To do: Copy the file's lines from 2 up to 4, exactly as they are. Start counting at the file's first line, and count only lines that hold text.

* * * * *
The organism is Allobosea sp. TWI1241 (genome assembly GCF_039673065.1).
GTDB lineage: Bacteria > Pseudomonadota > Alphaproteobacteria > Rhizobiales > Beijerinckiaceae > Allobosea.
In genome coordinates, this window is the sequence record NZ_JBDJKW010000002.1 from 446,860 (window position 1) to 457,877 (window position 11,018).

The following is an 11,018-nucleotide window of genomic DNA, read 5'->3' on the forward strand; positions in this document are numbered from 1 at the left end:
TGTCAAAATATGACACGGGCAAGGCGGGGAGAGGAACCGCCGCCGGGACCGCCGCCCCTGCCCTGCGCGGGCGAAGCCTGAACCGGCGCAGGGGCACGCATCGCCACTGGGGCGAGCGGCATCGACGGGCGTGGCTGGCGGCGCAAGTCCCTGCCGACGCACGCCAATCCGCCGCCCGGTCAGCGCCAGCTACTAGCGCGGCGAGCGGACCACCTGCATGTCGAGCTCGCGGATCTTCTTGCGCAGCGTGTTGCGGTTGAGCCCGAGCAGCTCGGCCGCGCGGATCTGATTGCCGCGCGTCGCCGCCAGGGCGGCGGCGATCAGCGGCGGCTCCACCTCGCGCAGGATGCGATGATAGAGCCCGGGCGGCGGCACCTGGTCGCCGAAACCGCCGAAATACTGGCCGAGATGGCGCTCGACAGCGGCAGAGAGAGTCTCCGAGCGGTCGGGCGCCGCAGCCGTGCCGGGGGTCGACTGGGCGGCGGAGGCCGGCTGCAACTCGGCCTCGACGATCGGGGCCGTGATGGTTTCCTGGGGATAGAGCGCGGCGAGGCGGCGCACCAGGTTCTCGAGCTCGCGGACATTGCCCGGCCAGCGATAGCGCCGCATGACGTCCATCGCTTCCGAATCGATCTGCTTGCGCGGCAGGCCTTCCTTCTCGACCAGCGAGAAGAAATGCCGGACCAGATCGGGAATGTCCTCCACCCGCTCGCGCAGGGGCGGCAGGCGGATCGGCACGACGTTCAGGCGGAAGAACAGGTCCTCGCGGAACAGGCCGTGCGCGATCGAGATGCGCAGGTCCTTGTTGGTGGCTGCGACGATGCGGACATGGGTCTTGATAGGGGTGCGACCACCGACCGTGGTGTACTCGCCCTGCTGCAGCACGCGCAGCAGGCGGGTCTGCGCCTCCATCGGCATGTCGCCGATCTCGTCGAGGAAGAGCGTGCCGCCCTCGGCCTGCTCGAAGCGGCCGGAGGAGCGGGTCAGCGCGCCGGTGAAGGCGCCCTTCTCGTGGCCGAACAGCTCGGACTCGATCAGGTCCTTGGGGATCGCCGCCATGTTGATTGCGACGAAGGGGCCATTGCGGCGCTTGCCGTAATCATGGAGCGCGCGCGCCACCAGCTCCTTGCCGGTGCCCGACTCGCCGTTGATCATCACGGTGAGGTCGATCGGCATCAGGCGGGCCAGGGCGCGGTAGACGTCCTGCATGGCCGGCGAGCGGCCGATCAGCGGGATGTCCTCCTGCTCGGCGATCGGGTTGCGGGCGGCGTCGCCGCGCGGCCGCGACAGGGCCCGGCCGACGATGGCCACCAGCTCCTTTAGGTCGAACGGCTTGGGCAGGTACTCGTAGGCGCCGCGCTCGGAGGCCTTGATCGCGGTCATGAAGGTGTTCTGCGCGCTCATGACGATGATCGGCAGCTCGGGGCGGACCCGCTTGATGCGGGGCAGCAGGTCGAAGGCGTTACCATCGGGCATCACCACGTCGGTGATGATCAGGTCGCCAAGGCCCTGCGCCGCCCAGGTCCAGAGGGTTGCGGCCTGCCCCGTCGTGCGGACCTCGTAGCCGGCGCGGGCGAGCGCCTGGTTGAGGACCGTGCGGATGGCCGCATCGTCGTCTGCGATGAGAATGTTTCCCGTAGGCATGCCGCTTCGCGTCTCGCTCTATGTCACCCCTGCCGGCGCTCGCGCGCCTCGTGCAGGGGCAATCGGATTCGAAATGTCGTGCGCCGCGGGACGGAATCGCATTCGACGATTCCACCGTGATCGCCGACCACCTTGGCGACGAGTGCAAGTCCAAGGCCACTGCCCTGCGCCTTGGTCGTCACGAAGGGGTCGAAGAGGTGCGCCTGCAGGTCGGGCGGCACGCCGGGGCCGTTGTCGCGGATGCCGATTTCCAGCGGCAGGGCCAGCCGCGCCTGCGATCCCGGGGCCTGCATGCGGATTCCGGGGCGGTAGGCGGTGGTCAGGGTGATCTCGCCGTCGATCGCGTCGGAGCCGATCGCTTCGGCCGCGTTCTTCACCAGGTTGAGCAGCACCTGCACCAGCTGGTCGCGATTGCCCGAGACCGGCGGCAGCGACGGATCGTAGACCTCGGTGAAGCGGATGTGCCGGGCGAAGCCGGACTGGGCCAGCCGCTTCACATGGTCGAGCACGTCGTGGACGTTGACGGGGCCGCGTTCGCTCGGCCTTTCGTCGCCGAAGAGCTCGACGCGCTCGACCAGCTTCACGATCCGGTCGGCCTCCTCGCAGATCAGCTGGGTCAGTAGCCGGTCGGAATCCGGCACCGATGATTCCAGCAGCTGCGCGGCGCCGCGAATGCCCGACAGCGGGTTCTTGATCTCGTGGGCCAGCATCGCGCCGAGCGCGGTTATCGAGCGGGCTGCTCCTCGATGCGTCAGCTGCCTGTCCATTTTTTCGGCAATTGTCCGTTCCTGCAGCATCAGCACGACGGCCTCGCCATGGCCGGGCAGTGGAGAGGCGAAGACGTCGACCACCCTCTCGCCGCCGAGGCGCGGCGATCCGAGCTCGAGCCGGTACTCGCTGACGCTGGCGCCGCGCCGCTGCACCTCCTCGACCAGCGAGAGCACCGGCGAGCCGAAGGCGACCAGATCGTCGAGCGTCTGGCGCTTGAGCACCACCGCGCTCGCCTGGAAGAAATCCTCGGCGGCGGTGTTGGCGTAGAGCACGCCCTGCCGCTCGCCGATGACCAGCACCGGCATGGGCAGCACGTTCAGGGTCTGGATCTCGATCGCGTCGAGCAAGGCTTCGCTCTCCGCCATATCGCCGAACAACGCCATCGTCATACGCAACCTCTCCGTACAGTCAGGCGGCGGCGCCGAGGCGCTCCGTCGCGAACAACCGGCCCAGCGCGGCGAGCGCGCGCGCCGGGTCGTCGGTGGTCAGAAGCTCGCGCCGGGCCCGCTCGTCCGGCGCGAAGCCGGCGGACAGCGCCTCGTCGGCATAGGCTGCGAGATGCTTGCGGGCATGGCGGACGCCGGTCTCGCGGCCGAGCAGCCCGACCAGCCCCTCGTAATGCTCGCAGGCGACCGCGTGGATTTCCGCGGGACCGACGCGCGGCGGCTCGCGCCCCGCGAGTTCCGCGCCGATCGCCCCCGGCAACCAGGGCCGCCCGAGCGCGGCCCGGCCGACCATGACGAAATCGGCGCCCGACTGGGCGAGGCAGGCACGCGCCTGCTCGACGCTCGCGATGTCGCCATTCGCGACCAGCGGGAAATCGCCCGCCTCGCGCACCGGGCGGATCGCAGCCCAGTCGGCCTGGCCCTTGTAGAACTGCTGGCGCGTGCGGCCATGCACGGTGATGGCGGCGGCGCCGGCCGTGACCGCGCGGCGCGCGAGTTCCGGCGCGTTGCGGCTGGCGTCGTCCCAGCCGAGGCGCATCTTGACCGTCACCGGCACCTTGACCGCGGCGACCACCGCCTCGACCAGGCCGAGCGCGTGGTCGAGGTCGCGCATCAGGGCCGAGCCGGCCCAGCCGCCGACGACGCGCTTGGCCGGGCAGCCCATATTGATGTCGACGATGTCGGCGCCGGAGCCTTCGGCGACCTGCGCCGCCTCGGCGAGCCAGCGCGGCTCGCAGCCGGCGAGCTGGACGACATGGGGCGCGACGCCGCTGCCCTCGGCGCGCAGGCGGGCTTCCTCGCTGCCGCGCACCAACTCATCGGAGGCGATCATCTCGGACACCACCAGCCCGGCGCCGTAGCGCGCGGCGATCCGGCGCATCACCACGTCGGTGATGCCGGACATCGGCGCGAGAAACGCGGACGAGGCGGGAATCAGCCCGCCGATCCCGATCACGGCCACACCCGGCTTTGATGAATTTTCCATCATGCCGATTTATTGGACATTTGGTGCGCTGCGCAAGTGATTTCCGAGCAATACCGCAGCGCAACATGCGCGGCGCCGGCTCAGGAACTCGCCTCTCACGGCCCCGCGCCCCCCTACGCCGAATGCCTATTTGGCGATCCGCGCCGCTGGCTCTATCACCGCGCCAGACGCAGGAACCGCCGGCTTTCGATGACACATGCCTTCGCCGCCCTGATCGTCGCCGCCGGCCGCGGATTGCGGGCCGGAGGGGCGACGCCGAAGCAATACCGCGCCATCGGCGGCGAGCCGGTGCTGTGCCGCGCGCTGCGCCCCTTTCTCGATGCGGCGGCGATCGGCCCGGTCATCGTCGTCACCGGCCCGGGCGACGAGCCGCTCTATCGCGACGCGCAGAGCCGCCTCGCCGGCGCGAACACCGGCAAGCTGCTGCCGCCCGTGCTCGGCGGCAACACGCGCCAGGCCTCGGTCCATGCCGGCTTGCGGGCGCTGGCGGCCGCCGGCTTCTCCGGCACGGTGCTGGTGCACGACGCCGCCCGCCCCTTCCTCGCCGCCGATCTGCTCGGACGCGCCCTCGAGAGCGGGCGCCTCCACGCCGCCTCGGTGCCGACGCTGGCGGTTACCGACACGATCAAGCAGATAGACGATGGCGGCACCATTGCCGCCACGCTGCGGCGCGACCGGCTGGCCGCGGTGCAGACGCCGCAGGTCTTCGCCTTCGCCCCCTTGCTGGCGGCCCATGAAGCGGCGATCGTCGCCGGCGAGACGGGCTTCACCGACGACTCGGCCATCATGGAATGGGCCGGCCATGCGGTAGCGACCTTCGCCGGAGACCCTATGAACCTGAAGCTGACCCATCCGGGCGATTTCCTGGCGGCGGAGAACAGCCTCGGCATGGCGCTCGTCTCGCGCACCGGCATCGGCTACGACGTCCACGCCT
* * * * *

GTDB lineage: Bacteria > Pseudomonadota > Alphaproteobacteria > Rhizobiales > Beijerinckiaceae > Allobosea.
In genome coordinates, this window is the sequence record NZ_JBDJKW010000002.1 from 446,860 (window position 1) to 457,877 (window position 11,018).

The following is an 11,018-nucleotide window of genomic DNA, read 5'->3' on the forward strand; positions in this document are numbered from 1 at the left end: